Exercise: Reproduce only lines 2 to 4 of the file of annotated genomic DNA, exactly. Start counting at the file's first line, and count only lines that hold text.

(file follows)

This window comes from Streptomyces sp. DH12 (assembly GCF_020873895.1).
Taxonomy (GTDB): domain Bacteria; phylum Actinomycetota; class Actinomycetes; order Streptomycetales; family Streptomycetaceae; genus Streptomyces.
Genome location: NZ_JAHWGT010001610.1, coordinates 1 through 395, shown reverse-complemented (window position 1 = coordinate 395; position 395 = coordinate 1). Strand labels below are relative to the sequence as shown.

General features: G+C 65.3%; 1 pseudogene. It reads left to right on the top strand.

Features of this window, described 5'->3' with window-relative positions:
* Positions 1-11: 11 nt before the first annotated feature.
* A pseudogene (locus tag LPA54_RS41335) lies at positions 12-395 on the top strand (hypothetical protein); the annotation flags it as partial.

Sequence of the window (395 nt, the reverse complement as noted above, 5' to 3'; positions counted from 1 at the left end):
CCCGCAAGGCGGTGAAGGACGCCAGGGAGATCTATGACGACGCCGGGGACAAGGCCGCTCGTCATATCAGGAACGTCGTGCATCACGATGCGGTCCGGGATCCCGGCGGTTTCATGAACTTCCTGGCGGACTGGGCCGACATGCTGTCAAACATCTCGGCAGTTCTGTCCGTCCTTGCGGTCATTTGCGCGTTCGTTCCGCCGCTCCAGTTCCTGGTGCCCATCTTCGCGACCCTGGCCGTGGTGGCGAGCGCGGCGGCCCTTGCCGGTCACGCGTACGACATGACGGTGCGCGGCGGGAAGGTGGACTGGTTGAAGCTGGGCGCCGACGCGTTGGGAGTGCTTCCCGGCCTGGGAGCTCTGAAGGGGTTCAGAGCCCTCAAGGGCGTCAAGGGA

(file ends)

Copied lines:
Taxonomy (GTDB): domain Bacteria; phylum Actinomycetota; class Actinomycetes; order Streptomycetales; family Streptomycetaceae; genus Streptomyces.
Genome location: NZ_JAHWGT010001610.1, coordinates 1 through 395, shown reverse-complemented (window position 1 = coordinate 395; position 395 = coordinate 1). Strand labels below are relative to the sequence as shown.

General features: G+C 65.3%; 1 pseudogene. It reads left to right on the top strand.